The amazing ensemble of actors took the story past the page. Every single actor was astounding. They brought to life their characters so completely that you feel, at times, as though you are looking through the windows of your neighbors. Even if you have a brief moment of recognition of the actors it is quickly replaced by complete belief in the characters. I think actors often struggle with Shakespeare since it has to be played just right otherwise you sound absurd trying to make the cadence of the dialogue work. I never once doubted what they were saying. After really getting into the story you almost forget that you are watching and hearing Shakespeare. In keeping the first moments of the film void of dialogue, it allows you observe the world you are about to enter before throwing the Bard’s language into the mix. Anyone, no matter their knowledge of Shakespeare or Hamlet, can watch this film and follow along. It truly brings you into their world and holds you there until the very last line and the very last breath. You are emotionally invested in the story along with the characters.
The scene when Hamlet first sees his father, as the ghost, was heartbreaking to me. I had such a visceral response that it quite surprised me. As the King harnessed his emotional wounds setting Hamlet on the course to avenge him, I found myself saddened at his words. The grief, birthed out of tragedy and the unbearable weight of betrayal, entombed the King and Hamlet in a moment where a father and son share in mourning a life cut short. It haunted me. I even awoke in the middle of the night after watching it half expecting to see the King’s ghost standing over me in the darkness. I couldn’t shake the gravity of that particular scene. It finally dawned on me why I was so moved by that moment. My father has been fighting cancer and just a day before I watched Hamlet Dad received the amazing and awesome news of an ‘all clear’ from his oncologist. I projected my own feelings of bottled up fear and hopelessness into the relationship between Hamlet and his father. It took experiencing Hamlet’s grief alongside him for me to realize that for the first time in a long time I feel at peace. Hamlet doesn’t have that peace. His father was stolen from him and nothing can bring him back so the grief and rage boil within. It is his final undoing.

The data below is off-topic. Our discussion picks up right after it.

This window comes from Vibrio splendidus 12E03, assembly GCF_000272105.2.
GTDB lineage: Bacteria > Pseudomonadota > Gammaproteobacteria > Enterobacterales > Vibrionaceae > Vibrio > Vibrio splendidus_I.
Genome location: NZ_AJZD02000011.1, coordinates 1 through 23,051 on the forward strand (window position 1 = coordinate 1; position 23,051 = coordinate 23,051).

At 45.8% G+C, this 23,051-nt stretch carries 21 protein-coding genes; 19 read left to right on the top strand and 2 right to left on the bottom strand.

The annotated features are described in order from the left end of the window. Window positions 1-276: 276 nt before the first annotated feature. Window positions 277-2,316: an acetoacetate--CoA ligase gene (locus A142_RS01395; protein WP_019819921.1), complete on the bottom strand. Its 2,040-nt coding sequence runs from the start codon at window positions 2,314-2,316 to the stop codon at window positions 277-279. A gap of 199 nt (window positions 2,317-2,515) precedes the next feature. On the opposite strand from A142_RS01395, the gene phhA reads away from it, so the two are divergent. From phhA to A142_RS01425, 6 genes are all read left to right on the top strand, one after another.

No matter what dysfunctions your family may have, they are still your family. You can’t choose the crazy that comes with those you are bonded to by blood. Poor Hamlet hasn’t a chance. We know this going in, but somehow we still hope for a different outcome. Shakespeare knew his audience. Art, in all forms, allows us to bring in our own experiences, relationships, fears, understanding, love, loss, and interpretations as we get lost in the moment. Hamlet will reach people where they are in life. If you are in love then you’ll be drawn in by Ophelia and Hamlet’s love. If you are enraged then you’ll better relate to the revenge aspect of the story. No matter how you view Hamlet you will react through what you bring in from your own life. This is why 400 years after this story was first penned we still pack theatres to witness the plot thickening. We are out for blood, but somewhere down deep inside I think everyone secretly hopes for a happily ever after for Hamlet and Ophelia.
Bruce brings Hamlet, and his world, to life in a light we seldom see them in. A unique and clever way to introduce Shakespeare to today’s audience in a beautiful adaption of the story. One house. One night. Two families. All is not well, indeed.
*Hamlet will be released on Amazon Instant in February. In the meantime, check your local listings to see if Hamlet is part of your cable/satellite VOD lineup. Be sure to follow the Hamlet cast on Twitter: Peter Wingfield (Claudius), Stephen Lobo (Horatio), Haig Sutherland (Laertes), and John Cassini (Butler). Also please take a moment to like Hamlet on Facebook.